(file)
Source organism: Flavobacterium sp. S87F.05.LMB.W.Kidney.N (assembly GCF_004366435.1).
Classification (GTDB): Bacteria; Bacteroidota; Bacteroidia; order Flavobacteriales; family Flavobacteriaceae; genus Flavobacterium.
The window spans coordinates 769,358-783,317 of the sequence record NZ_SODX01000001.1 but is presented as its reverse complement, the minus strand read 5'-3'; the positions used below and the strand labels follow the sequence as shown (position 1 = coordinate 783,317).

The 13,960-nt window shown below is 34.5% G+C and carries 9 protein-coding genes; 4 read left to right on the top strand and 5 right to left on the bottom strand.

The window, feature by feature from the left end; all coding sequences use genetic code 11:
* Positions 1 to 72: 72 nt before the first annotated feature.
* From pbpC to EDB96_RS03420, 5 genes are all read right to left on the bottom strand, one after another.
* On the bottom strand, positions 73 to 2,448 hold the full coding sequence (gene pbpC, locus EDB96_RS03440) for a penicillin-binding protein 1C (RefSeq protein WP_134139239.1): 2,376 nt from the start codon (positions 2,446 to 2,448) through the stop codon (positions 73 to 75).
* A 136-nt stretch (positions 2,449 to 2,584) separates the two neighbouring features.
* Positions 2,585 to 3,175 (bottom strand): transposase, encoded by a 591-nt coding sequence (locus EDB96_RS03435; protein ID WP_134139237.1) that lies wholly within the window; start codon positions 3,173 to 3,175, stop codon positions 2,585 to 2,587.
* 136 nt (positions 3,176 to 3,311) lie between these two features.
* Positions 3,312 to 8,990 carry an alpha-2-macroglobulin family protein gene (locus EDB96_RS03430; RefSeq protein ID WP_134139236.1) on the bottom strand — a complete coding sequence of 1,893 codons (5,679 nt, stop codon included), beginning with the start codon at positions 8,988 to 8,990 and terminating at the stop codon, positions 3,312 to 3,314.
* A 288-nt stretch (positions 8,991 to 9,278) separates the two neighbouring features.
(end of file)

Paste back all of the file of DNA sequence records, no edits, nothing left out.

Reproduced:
Source organism: Flavobacterium sp. S87F.05.LMB.W.Kidney.N (assembly GCF_004366435.1).
Classification (GTDB): Bacteria; Bacteroidota; Bacteroidia; order Flavobacteriales; family Flavobacteriaceae; genus Flavobacterium.
The window spans coordinates 769,358-783,317 of the sequence record NZ_SODX01000001.1 but is presented as its reverse complement, the minus strand read 5'-3'; the positions used below and the strand labels follow the sequence as shown (position 1 = coordinate 783,317).

The 13,960-nt window shown below is 34.5% G+C and carries 9 protein-coding genes; 4 read left to right on the top strand and 5 right to left on the bottom strand.

The window, feature by feature from the left end; all coding sequences use genetic code 11:
* Positions 1 to 72: 72 nt before the first annotated feature.
* From pbpC to EDB96_RS03420, 5 genes are all read right to left on the bottom strand, one after another.
* On the bottom strand, positions 73 to 2,448 hold the full coding sequence (gene pbpC, locus EDB96_RS03440) for a penicillin-binding protein 1C (RefSeq protein WP_134139239.1): 2,376 nt from the start codon (positions 2,446 to 2,448) through the stop codon (positions 73 to 75).
* A 136-nt stretch (positions 2,449 to 2,584) separates the two neighbouring features.
* Positions 2,585 to 3,175 (bottom strand): transposase, encoded by a 591-nt coding sequence (locus EDB96_RS03435; protein ID WP_134139237.1) that lies wholly within the window; start codon positions 3,173 to 3,175, stop codon positions 2,585 to 2,587.
* 136 nt (positions 3,176 to 3,311) lie between these two features.
* Positions 3,312 to 8,990 carry an alpha-2-macroglobulin family protein gene (locus EDB96_RS03430; RefSeq protein ID WP_134139236.1) on the bottom strand — a complete coding sequence of 1,893 codons (5,679 nt, stop codon included), beginning with the start codon at positions 8,988 to 8,990 and terminating at the stop codon, positions 3,312 to 3,314.
* A 288-nt stretch (positions 8,991 to 9,278) separates the two neighbouring features.